I spend my days in the office working on machines, websites, blogs, reviewing instructor material, running point on new marketing programs, and making sales cold calls. As this is all done in a call center, I get to try a lot of different things and I get to hear a lot from both sides of the phone.
And some of the things that I’ve heard have been simply amazing.
I often get cold calls and voicemail messages from people following up with me after I’ve downloaded a whitepaper. And after hearing their “cold calling script” or listening to their voicemail message, I ask myself, “Did they really want to use those words?” Did they really decide what kind of experience that I, the recipient, was going to have when they left that particular voicemail? Or were they simply running through their script to hit a call quote and they just didn’t care?
Words have power and their arrangement can help shape an audience’s thought processes.
After spending time on the phones, leaving voicemails, making cold calls and overhearing how other sales people conduct the sales process over the phone, I’ve made some observations regarding the words that they use and I’ve seen the results first hand.
So if you want to heat up your cold calls and leave effective voicemails, here are 3 words and phrases to avoid!
When Making Cold Calls, Remember That It's More Than “Just” A Little Thing
In the movie “The Dark Knight” when the Joker makes his grand entrance into Bruce Wayne’s penthouse and crashes the party, he walks around the room brandishing his shotgun and says:
“You know where Harvey is? You know who he is? You know where I can find Harvey? I need to talk to him about something. Just something, a little… No!”
And I often thought, “Why didn’t anyone tell him? After all, it was just a little thing that he had to see Dent about. Probably something minor.”
[By the way, the gentleman who said, “We aren’t intimidated by thugs!”, the gentleman who reminded the Joker of his father, was Senator Patrick Leahy D-VT making his screen debut!]
It occurred to me that the word "just" somehow manages to sneak into almost every conversation that we conduct. The problem with the word “just” is that it minimizes whatever it’s operating on at the time.
Think about the last cold call that you made or voicemail that you left. When you made that call to prospect Bob after he downloaded that whitepaper, what did you say? “Hi Bob. I’m just calling about the whitepaper that you downloaded.” Or “Hi Bob. I’m just following up on our last email correspondence.”
What you are essentially saying is that you called Bob about an unimportant issue. It’s nothing of any significance.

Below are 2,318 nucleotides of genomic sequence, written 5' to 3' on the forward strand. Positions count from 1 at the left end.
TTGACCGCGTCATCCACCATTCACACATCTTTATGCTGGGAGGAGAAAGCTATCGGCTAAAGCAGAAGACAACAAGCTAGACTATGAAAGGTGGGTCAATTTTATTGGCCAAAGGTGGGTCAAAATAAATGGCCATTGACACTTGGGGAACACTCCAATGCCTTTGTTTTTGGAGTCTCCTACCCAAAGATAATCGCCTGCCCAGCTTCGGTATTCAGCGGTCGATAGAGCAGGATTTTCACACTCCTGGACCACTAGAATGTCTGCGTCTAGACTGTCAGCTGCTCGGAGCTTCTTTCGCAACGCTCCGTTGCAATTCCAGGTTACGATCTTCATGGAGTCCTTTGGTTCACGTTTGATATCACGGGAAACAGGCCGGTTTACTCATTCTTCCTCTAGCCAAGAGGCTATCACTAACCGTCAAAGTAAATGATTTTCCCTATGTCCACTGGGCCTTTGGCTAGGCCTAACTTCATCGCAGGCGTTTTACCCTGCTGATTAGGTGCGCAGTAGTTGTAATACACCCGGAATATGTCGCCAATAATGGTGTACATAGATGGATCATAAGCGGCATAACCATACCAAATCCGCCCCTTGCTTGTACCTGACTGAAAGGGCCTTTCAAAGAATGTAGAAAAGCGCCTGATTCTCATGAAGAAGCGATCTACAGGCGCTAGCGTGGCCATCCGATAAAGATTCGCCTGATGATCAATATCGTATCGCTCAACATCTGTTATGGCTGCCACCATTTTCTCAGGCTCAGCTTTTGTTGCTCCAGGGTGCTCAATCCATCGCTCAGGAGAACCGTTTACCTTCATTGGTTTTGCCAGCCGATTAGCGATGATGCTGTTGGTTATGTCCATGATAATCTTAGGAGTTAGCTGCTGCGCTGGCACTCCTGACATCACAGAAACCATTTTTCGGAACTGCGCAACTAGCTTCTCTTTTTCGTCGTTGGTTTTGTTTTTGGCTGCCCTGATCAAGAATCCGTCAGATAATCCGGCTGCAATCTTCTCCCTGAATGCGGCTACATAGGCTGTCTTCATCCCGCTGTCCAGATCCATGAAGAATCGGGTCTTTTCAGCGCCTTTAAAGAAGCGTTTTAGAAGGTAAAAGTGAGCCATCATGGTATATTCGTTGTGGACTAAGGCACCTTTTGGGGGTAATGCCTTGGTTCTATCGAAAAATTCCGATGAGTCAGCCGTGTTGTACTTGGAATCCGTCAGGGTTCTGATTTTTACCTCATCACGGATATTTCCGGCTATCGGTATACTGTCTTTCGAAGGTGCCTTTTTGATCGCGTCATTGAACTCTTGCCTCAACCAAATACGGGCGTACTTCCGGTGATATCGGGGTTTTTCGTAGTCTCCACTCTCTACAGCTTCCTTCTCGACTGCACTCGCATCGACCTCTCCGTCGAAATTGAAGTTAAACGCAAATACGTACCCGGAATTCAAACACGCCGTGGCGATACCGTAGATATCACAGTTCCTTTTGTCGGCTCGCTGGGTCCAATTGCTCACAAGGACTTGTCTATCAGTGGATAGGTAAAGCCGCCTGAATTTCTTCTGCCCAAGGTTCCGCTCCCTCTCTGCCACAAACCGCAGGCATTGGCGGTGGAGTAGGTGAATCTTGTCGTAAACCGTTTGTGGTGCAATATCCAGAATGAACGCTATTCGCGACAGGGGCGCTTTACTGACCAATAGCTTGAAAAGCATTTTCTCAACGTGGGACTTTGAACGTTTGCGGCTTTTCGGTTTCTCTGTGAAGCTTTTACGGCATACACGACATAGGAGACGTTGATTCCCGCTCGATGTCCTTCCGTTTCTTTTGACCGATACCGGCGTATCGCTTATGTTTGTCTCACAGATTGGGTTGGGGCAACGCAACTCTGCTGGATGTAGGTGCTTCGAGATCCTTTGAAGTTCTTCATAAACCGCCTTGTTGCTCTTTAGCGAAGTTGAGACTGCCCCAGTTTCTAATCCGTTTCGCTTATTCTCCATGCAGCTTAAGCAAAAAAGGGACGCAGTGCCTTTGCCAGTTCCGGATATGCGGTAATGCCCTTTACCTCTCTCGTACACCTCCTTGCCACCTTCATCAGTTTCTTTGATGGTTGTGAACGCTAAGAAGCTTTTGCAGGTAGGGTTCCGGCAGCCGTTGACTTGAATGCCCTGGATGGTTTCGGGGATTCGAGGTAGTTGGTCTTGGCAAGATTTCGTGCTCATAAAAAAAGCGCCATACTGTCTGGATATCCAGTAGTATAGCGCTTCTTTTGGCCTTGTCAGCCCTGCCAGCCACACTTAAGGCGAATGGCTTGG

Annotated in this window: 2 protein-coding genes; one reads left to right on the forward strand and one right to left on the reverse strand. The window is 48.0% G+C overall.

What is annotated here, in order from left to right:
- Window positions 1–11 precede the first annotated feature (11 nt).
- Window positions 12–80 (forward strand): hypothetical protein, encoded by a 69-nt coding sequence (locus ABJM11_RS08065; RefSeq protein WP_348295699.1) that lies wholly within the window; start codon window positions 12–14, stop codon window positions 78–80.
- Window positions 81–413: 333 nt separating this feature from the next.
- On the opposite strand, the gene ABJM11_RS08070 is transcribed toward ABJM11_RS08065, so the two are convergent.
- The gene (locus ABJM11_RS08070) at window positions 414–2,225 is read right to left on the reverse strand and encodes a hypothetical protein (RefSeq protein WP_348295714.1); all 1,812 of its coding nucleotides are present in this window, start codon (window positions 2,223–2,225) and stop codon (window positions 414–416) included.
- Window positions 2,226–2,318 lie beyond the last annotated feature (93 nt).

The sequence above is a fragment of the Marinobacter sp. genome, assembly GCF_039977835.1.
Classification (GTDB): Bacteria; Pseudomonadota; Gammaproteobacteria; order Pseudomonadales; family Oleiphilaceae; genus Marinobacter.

Typically, when we make cold calls like this, we don’t want to stress out prospect Bob or get him worried when he has 27 other things on his schedule. So we use the word “just” to essentially minimize the impact or our message, making our cold call or voicemail insignificant to everything else that Bob has going on at that point in time.
Will that encourage him to take the call? It might. After all, it is just a little thing.
Will it encourage him to take action on the call or to take you as a serious player? Probably not.
And if you are using the word “just” in your voicemails, you can forget about getting a return call. By using the word “just”, you told prospect Bob that the topic of concern is not worth his time to call you back.
In most cases, using the word “just” has become a habit that we fall back on when we are unsure of where we stand with our prospect. And when we are in unfamiliar territory, we attempt to minimize the impact of our presence and our message as much as possible. “Hi. Don’t fear. It’s just me. I’m not as big as the problems that you currently have so I won’t take up much mental space or too much of your time. In fact, my message is so small in relation to what you have going on, you won’t even know I’m here.”
Now really -- is that the message you want to give your prospects?
As a sales person making cold calls and leaving voicemails, you are calling your prospect with earth shattering information that can have a significant impact on their business. Why else would you even think of call them? You are offering something that stands to significantly affect their business processes.
Build your business case. There is no need to justify it.
Take out the word “just”.
I Would Like To Not Need Permission To Be An Effective Sales Person
At 7:00 AM on Friday mornings in Sunnyvale CA, you can visit a Toastmasters group that caters to managers, sales reps, small business owners and entrepreneurs.
This group of individuals can be ruthless at times. And it was at this club that I learned of the debilitating effect of the phrase “I would like to”.